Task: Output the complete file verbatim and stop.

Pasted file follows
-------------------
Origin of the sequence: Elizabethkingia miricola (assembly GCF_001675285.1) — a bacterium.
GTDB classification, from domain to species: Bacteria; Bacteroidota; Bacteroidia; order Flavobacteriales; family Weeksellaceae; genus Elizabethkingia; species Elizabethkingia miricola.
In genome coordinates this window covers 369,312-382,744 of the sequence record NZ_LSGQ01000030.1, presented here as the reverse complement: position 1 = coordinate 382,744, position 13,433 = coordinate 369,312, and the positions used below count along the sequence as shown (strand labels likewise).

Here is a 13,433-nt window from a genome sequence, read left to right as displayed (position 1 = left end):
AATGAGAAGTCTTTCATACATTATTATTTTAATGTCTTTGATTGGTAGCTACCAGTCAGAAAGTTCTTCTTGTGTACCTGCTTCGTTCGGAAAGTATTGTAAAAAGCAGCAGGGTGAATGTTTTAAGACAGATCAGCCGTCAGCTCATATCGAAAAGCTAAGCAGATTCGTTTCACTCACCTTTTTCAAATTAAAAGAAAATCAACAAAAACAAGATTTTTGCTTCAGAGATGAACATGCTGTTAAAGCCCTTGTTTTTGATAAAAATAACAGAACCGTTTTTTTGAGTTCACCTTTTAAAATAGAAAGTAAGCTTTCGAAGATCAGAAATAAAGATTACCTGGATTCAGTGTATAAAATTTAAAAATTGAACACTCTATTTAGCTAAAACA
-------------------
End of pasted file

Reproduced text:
Origin of the sequence: Elizabethkingia miricola (assembly GCF_001675285.1) — a bacterium.
GTDB classification, from domain to species: Bacteria; Bacteroidota; Bacteroidia; order Flavobacteriales; family Weeksellaceae; genus Elizabethkingia; species Elizabethkingia miricola.
In genome coordinates this window covers 369,312-382,744 of the sequence record NZ_LSGQ01000030.1, presented here as the reverse complement: position 1 = coordinate 382,744, position 13,433 = coordinate 369,312, and the positions used below count along the sequence as shown (strand labels likewise).

Here is a 13,433-nt window from a genome sequence, read left to right as displayed (position 1 = left end):
AATGAGAAGTCTTTCATACATTATTATTTTAATGTCTTTGATTGGTAGCTACCAGTCAGAAAGTTCTTCTTGTGTACCTGCTTCGTTCGGAAAGTATTGTAAAAAGCAGCAGGGTGAATGTTTTAAGACAGATCAGCCGTCAGCTCATATCGAAAAGCTAAGCAGATTCGTTTCACTCACCTTTTTCAAATTAAAAGAAAATCAACAAAAACAAGATTTTTGCTTCAGAGATGAACATGCTGTTAAAGCCCTTGTTTTTGATAAAAATAACAGAACCGTTTTTTTGAGTTCACCTTTTAAAATAGAAAGTAAGCTTTCGAAGATCAGAAATAAAGATTACCTGGATTCAGTGTATAAAATTTAAAAATTGAACACTCTATTTAGCTAAAACA